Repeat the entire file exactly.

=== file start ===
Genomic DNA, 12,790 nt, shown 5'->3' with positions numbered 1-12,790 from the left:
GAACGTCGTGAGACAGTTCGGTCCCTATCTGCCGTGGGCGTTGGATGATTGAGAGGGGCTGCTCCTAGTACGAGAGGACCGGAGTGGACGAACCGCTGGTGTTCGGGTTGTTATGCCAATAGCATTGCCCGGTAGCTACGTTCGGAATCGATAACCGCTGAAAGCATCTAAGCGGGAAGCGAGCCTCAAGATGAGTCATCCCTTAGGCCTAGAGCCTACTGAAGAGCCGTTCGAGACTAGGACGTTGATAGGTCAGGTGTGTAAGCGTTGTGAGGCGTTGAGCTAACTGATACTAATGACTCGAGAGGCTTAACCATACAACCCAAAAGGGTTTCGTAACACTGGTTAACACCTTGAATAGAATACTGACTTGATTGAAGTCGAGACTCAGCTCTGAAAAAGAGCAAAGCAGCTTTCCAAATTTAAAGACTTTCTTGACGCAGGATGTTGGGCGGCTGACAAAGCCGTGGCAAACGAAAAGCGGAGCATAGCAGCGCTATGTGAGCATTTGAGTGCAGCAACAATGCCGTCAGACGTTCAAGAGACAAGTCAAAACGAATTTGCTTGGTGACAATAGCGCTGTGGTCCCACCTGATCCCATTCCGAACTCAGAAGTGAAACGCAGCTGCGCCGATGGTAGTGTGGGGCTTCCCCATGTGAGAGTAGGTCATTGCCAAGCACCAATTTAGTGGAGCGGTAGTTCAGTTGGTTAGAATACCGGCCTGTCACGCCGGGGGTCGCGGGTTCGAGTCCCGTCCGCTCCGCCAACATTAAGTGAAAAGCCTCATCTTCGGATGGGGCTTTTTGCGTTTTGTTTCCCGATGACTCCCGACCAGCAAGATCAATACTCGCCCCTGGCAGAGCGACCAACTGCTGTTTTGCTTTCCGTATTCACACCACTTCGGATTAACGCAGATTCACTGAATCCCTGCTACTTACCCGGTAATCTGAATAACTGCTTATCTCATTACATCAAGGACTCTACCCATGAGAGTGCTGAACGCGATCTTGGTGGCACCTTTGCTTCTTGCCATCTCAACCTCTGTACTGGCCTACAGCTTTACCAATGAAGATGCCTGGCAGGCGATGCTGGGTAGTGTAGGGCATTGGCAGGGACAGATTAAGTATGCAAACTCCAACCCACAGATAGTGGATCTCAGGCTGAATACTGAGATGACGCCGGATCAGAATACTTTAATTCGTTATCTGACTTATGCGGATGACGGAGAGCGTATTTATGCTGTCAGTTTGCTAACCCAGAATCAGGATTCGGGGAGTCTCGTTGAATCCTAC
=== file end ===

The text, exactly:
Genomic DNA, 12,790 nt, shown 5'->3' with positions numbered 1-12,790 from the left:
GAACGTCGTGAGACAGTTCGGTCCCTATCTGCCGTGGGCGTTGGATGATTGAGAGGGGCTGCTCCTAGTACGAGAGGACCGGAGTGGACGAACCGCTGGTGTTCGGGTTGTTATGCCAATAGCATTGCCCGGTAGCTACGTTCGGAATCGATAACCGCTGAAAGCATCTAAGCGGGAAGCGAGCCTCAAGATGAGTCATCCCTTAGGCCTAGAGCCTACTGAAGAGCCGTTCGAGACTAGGACGTTGATAGGTCAGGTGTGTAAGCGTTGTGAGGCGTTGAGCTAACTGATACTAATGACTCGAGAGGCTTAACCATACAACCCAAAAGGGTTTCGTAACACTGGTTAACACCTTGAATAGAATACTGACTTGATTGAAGTCGAGACTCAGCTCTGAAAAAGAGCAAAGCAGCTTTCCAAATTTAAAGACTTTCTTGACGCAGGATGTTGGGCGGCTGACAAAGCCGTGGCAAACGAAAAGCGGAGCATAGCAGCGCTATGTGAGCATTTGAGTGCAGCAACAATGCCGTCAGACGTTCAAGAGACAAGTCAAAACGAATTTGCTTGGTGACAATAGCGCTGTGGTCCCACCTGATCCCATTCCGAACTCAGAAGTGAAACGCAGCTGCGCCGATGGTAGTGTGGGGCTTCCCCATGTGAGAGTAGGTCATTGCCAAGCACCAATTTAGTGGAGCGGTAGTTCAGTTGGTTAGAATACCGGCCTGTCACGCCGGGGGTCGCGGGTTCGAGTCCCGTCCGCTCCGCCAACATTAAGTGAAAAGCCTCATCTTCGGATGGGGCTTTTTGCGTTTTGTTTCCCGATGACTCCCGACCAGCAAGATCAATACTCGCCCCTGGCAGAGCGACCAACTGCTGTTTTGCTTTCCGTATTCACACCACTTCGGATTAACGCAGATTCACTGAATCCCTGCTACTTACCCGGTAATCTGAATAACTGCTTATCTCATTACATCAAGGACTCTACCCATGAGAGTGCTGAACGCGATCTTGGTGGCACCTTTGCTTCTTGCCATCTCAACCTCTGTACTGGCCTACAGCTTTACCAATGAAGATGCCTGGCAGGCGATGCTGGGTAGTGTAGGGCATTGGCAGGGACAGATTAAGTATGCAAACTCCAACCCACAGATAGTGGATCTCAGGCTGAATACTGAGATGACGCCGGATCAGAATACTTTAATTCGTTATCTGACTTATGCGGATGACGGAGAGCGTATTTATGCTGTCAGTTTGCTAACCCAGAATCAGGATTCGGGGAGTCTCGTTGAATCCTAC